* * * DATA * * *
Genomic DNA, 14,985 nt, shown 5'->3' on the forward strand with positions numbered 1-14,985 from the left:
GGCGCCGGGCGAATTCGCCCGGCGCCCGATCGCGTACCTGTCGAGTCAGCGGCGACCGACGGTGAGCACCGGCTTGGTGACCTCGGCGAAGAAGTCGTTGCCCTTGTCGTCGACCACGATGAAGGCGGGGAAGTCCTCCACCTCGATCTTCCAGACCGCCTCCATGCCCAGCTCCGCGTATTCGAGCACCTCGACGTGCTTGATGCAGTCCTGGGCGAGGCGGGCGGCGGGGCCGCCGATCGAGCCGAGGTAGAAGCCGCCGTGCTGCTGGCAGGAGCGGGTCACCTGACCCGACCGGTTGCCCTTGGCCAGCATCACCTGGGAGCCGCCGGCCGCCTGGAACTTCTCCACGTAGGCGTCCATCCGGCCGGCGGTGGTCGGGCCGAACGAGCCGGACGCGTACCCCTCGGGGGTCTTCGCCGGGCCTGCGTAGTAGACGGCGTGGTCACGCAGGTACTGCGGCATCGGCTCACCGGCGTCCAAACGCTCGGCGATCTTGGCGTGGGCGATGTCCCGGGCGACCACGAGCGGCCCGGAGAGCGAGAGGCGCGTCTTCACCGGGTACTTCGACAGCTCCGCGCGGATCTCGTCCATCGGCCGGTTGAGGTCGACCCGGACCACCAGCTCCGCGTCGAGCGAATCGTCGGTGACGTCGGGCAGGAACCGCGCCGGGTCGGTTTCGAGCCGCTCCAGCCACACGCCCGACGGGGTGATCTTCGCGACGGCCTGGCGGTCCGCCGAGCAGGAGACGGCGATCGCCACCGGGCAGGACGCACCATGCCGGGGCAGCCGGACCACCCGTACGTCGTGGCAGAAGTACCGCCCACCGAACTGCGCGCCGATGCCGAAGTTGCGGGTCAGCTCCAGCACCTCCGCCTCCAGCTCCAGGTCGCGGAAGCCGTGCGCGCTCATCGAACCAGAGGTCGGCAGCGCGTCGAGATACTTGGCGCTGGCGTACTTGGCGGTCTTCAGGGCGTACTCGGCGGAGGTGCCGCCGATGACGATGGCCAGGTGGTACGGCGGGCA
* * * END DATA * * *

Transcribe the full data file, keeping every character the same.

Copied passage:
Genomic DNA, 14,985 nt, shown 5'->3' on the forward strand with positions numbered 1-14,985 from the left:
GGCGCCGGGCGAATTCGCCCGGCGCCCGATCGCGTACCTGTCGAGTCAGCGGCGACCGACGGTGAGCACCGGCTTGGTGACCTCGGCGAAGAAGTCGTTGCCCTTGTCGTCGACCACGATGAAGGCGGGGAAGTCCTCCACCTCGATCTTCCAGACCGCCTCCATGCCCAGCTCCGCGTATTCGAGCACCTCGACGTGCTTGATGCAGTCCTGGGCGAGGCGGGCGGCGGGGCCGCCGATCGAGCCGAGGTAGAAGCCGCCGTGCTGCTGGCAGGAGCGGGTCACCTGACCCGACCGGTTGCCCTTGGCCAGCATCACCTGGGAGCCGCCGGCCGCCTGGAACTTCTCCACGTAGGCGTCCATCCGGCCGGCGGTGGTCGGGCCGAACGAGCCGGACGCGTACCCCTCGGGGGTCTTCGCCGGGCCTGCGTAGTAGACGGCGTGGTCACGCAGGTACTGCGGCATCGGCTCACCGGCGTCCAAACGCTCGGCGATCTTGGCGTGGGCGATGTCCCGGGCGACCACGAGCGGCCCGGAGAGCGAGAGGCGCGTCTTCACCGGGTACTTCGACAGCTCCGCGCGGATCTCGTCCATCGGCCGGTTGAGGTCGACCCGGACCACCAGCTCCGCGTCGAGCGAATCGTCGGTGACGTCGGGCAGGAACCGCGCCGGGTCGGTTTCGAGCCGCTCCAGCCACACGCCCGACGGGGTGATCTTCGCGACGGCCTGGCGGTCCGCCGAGCAGGAGACGGCGATCGCCACCGGGCAGGACGCACCATGCCGGGGCAGCCGGACCACCCGTACGTCGTGGCAGAAGTACCGCCCACCGAACTGCGCGCCGATGCCGAAGTTGCGGGTCAGCTCCAGCACCTCCGCCTCCAGCTCCAGGTCGCGGAAGCCGTGCGCGCTCATCGAACCAGAGGTCGGCAGCGCGTCGAGATACTTGGCGCTGGCGTACTTGGCGGTCTTCAGGGCGTACTCGGCGGAGGTGCCGCCGATGACGATGGCCAGGTGGTACGGCGGGCA